VMware ESXi 3.5 and my home network experience

I recently got a decommissioned HP ML 350 G3 server to use for my VMware ESXi 3.5 environment at home. I have been bumping into a couple of challenges with it. Even though the server is supported according to their hardware specs, some of the stuff I am trying to attach doesn’t seem to be. I am trying to build this environment with only equipment I have, not purchasing anything. First off, here is the existing server configuration:

  • Dual Xeon 2.8 Processors
  • 4 Gigs of memory
  • About a 280gig RAID5 partition (with hot swap drives)

Server works fine as is, but I really wanted to add more external disk space so I could house images on a separate drive array, plus want to setup a backup routine as well (another article on that later). As I have been finding out with VMware ESXi, there are certain challenges, one big one being hardware. It seems VMware has taken the approach that it will support only newer Server hardware, which is fine if you are buying new stuff, but not fine if you are doing the piece meal approach like myself. One of things I would like to attach is a SCSI drive tower box with 6, 72 gig drives and I wanted to do a RAID5 configuration for backup/storage.  After about a week of trying different SCSI cards I had laying around at home and extra from work, I was finally able to get one to work, but the drive array itself was not stable and literally took 48 hours to format a RAID5 partition!  So back to the drawing board for the external storage.

I found somebody that was willing to buy my 72gig drives for about $50/piece, and I had 8 of them.  So after some paypal exchanges I had some extra cash to get my drive array.  I went and found an Adaptec 2410SA SATA RAID card on ebay, and 2 500gig SATA II drives over at newegg.com, all for a reasonable price.  So I went against what I wanted to do originally and not buy anything, but since I was able to sell the unusable SCSI drives, I was able to purchase what I needed and actually had a few bucks left over.  Nice!

Now I am in the process of testing out the external mirror array, I am putting on it the latest beta of Windows 7.  So far it seems to be working OK.  I also started to load a Windows 2008 image to see how it works out.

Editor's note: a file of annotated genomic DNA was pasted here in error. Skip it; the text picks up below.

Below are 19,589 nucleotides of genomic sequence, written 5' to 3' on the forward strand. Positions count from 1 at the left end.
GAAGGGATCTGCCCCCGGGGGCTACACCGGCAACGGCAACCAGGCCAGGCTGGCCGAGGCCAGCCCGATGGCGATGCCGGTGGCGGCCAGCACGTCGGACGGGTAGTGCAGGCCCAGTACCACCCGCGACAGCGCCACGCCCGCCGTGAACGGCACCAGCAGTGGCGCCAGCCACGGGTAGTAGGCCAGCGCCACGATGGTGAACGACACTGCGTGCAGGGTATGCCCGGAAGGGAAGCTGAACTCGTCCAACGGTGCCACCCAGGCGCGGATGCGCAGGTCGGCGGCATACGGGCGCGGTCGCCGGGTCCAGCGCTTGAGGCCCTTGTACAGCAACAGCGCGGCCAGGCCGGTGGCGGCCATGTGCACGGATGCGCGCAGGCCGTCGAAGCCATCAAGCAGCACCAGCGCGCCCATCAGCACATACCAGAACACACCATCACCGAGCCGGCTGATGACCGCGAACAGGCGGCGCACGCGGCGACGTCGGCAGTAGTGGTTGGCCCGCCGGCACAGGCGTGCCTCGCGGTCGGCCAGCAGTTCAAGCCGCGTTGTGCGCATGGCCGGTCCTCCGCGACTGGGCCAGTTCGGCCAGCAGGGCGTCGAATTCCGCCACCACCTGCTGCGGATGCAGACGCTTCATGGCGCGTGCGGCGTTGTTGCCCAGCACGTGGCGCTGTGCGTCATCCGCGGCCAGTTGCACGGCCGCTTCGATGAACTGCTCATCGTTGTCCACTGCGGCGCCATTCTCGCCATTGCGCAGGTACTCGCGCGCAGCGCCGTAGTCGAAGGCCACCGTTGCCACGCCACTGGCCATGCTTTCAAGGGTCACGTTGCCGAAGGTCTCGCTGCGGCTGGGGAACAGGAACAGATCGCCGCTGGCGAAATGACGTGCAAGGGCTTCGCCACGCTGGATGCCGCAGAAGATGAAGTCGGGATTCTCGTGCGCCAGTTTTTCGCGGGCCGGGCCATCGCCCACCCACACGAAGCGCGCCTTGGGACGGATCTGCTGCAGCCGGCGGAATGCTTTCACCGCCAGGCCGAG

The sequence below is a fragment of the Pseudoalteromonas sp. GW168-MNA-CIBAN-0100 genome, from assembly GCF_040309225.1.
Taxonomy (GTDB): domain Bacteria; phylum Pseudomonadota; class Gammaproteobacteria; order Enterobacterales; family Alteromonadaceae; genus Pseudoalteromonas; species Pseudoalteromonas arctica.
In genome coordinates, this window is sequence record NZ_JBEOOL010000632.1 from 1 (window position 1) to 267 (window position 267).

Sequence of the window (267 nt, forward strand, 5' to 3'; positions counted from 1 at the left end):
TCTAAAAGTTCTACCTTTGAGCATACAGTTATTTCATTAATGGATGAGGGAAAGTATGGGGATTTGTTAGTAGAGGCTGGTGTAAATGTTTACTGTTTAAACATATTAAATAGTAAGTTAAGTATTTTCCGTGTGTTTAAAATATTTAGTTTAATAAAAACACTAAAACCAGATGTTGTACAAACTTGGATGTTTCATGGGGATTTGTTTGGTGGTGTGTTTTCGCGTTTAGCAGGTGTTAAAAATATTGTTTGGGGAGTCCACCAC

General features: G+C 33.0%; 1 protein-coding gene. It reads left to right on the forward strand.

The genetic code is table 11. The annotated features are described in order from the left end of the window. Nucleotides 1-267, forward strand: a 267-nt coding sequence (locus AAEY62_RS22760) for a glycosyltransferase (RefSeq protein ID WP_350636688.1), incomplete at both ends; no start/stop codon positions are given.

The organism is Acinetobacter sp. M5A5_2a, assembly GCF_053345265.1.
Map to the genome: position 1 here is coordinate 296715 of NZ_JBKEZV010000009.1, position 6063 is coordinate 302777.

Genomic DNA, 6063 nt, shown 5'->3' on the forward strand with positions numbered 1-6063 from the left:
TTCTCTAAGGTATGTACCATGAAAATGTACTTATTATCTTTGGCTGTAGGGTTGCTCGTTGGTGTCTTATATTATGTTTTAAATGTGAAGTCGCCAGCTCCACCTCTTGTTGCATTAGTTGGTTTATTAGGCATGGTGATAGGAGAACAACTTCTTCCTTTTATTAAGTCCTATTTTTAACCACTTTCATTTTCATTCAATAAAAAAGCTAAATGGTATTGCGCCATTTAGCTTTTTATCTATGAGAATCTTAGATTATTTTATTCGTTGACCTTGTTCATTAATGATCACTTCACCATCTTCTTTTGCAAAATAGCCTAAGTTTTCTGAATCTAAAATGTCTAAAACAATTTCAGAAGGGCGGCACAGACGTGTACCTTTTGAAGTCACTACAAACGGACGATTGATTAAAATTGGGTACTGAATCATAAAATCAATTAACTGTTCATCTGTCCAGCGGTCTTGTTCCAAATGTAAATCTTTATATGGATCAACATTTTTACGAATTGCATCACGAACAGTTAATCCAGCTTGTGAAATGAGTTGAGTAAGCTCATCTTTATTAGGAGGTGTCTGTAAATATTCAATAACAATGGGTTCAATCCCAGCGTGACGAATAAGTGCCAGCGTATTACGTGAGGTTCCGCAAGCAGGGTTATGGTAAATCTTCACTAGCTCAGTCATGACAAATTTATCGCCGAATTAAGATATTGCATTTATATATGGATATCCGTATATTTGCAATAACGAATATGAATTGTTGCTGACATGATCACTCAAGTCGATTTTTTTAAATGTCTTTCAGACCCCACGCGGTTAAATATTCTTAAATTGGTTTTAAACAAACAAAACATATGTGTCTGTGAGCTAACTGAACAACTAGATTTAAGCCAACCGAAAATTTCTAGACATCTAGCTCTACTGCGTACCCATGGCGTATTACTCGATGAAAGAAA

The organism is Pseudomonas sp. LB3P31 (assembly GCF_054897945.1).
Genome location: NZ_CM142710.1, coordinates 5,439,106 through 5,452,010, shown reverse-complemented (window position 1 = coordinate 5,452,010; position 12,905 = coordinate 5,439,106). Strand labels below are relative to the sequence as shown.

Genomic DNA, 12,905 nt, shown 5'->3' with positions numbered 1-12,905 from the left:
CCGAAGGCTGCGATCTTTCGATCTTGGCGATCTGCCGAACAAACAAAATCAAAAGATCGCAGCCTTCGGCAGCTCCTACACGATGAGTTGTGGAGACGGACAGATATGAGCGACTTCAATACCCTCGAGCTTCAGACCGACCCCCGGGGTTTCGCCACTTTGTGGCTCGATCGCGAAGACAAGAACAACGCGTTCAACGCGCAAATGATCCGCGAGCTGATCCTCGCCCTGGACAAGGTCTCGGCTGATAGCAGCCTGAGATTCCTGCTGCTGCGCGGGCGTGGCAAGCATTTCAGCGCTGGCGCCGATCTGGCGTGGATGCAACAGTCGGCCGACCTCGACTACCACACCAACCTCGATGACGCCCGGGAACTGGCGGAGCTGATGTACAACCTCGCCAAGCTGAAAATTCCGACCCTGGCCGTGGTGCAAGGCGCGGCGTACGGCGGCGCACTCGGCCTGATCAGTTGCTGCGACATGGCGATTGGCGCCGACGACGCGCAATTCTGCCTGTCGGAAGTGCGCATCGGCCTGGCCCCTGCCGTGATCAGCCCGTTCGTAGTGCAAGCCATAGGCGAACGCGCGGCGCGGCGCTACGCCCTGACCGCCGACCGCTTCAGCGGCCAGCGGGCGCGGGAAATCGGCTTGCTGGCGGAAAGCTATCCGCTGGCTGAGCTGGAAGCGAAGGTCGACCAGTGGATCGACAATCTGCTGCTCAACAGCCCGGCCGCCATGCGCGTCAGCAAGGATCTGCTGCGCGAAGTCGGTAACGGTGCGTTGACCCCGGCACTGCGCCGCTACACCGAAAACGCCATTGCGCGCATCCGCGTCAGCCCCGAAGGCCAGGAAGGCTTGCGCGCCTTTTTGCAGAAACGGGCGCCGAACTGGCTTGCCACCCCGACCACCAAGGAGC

Now, if I could only find 2gig chips so I could get this server up to 8 gigs of RAM (well, I did find them, but at about $150 a stick).  4 gigs works, but I can tell the performance hit when I have too many VMs running on it.

Hey, at least the price has been right.

Using a Personal Mozilla Weave Server for Bookmark syncing

icon_weave_sWhen I found out Google Browser Sync (for Firefox) was going away I was bummed. I really like how I could sync up my bookmarks using my Google info, basically all in one easy place. Well after some digging around, I was able to find Mozilla Weave (this was before GBS put links on their page to it). Unfortunately when I did find it, it was closed for new users due to too much traffic/users. Bummer. Well alas, I found that I could run my own server via Mozilla Weave forums, here is the link to the info on how to build your own Weave server. Fortunately it is not too hard to setup and looks pretty easy to maintain.

Using vmware-vmrc with ESX3

One of the things I have missed from Virtual Server is the desktop VMRC utility. We have a few machines in our environment where we have help desk or developers access virtual machines (usually workstations), but don’t want to load the entire VI client for them. Well, I found this article about pulling out the vmware-vmrc applications from a VMware Server 2.0 install, and using it to replicate what we where doing before. I am going to try it out now, this will help eliminate a couple more Virtual Server machines that we have had to keep around because of this.

VMware ESXi is what we are going with

This is basically a wrap up of my previous blog posts here and here. A couple weeks ago we decided to go with VMware ESXi. The performance factor was probably a deciding point. Our Windows 2000/2003 servers were probably running up to 2 to 3 times faster on our VMware ESXi servers as opposed to the Hyper-V servers. Deployment was easier as well. Hyper-V had some advantages though, such as backups were easier and migrating Windows Virtual Server machines would be easier. Those few advantages though was not enough, and we decided to go with VMware. Hopefully my company will pony up the cash so we can go to the Enterprise edition. That is another battle altogether :).